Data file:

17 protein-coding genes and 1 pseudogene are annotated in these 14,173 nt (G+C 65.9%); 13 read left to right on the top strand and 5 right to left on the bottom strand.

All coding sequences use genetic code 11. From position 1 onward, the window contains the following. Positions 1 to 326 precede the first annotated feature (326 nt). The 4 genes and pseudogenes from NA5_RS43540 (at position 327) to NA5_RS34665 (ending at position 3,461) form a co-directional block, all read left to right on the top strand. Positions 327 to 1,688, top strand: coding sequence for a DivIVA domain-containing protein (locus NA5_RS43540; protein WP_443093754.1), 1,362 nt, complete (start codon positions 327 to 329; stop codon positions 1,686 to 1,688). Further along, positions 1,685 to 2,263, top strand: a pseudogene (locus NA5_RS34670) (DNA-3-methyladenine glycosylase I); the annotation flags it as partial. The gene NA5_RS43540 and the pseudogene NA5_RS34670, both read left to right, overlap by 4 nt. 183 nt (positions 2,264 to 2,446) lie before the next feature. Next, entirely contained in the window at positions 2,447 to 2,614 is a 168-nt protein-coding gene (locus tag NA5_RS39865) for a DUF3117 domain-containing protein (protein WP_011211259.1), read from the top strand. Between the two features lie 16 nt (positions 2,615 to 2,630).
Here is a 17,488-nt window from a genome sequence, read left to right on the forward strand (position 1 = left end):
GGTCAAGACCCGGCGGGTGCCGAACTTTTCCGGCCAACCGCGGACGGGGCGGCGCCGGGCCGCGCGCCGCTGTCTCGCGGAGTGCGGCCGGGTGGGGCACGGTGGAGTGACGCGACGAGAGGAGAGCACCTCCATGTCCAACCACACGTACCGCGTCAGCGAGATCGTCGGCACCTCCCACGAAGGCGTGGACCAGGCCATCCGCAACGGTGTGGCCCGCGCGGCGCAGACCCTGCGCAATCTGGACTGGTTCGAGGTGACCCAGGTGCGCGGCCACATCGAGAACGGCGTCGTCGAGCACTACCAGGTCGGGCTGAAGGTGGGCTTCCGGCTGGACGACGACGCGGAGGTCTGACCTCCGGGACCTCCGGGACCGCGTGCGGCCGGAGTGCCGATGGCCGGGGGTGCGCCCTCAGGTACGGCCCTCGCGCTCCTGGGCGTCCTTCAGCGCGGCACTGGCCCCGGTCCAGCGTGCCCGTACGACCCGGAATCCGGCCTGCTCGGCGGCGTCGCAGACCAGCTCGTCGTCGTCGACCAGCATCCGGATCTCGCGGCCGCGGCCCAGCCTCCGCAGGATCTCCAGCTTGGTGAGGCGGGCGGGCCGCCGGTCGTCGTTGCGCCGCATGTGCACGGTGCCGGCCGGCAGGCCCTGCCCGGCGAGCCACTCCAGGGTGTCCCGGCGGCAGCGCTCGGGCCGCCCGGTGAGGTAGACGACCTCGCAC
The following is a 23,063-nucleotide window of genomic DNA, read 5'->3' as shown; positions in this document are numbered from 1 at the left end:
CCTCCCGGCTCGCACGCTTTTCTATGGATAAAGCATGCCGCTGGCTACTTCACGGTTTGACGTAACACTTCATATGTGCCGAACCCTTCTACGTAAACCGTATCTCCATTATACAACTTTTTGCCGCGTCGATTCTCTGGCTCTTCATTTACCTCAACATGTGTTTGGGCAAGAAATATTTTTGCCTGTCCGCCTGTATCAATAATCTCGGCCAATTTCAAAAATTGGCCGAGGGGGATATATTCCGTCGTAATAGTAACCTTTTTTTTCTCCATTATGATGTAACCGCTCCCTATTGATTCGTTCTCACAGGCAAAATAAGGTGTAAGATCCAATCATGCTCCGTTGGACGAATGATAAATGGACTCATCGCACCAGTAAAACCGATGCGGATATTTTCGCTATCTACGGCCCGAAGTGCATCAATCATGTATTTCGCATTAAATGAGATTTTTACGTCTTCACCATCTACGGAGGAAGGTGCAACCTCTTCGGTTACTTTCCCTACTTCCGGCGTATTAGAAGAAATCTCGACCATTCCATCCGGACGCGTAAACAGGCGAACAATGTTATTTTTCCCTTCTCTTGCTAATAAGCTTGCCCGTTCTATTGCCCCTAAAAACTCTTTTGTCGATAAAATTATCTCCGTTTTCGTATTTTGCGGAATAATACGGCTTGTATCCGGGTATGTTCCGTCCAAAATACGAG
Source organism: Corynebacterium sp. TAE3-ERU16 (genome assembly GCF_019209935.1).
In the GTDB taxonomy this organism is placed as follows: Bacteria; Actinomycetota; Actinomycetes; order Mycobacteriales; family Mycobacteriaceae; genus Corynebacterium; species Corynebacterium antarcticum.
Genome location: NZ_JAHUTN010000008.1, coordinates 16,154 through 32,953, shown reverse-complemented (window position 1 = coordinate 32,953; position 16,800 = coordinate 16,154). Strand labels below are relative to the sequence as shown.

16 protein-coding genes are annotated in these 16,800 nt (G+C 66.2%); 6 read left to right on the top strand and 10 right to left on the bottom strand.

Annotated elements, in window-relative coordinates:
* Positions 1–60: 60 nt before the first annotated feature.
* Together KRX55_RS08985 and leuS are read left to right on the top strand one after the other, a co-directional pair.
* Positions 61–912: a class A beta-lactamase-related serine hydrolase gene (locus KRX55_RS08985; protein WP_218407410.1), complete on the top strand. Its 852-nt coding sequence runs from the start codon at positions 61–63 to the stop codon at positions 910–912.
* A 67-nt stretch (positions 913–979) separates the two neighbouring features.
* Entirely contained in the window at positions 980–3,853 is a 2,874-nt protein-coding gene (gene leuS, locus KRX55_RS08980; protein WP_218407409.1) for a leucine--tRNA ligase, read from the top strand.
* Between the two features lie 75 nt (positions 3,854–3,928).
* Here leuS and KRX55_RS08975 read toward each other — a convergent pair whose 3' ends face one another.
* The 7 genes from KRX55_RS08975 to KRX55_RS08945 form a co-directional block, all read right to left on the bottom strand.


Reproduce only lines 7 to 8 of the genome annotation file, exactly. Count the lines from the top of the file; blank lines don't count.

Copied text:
Source organism: Corynebacterium sp. TAE3-ERU16 (genome assembly GCF_019209935.1).
In the GTDB taxonomy this organism is placed as follows: Bacteria; Actinomycetota; Actinomycetes; order Mycobacteriales; family Mycobacteriaceae; genus Corynebacterium; species Corynebacterium antarcticum.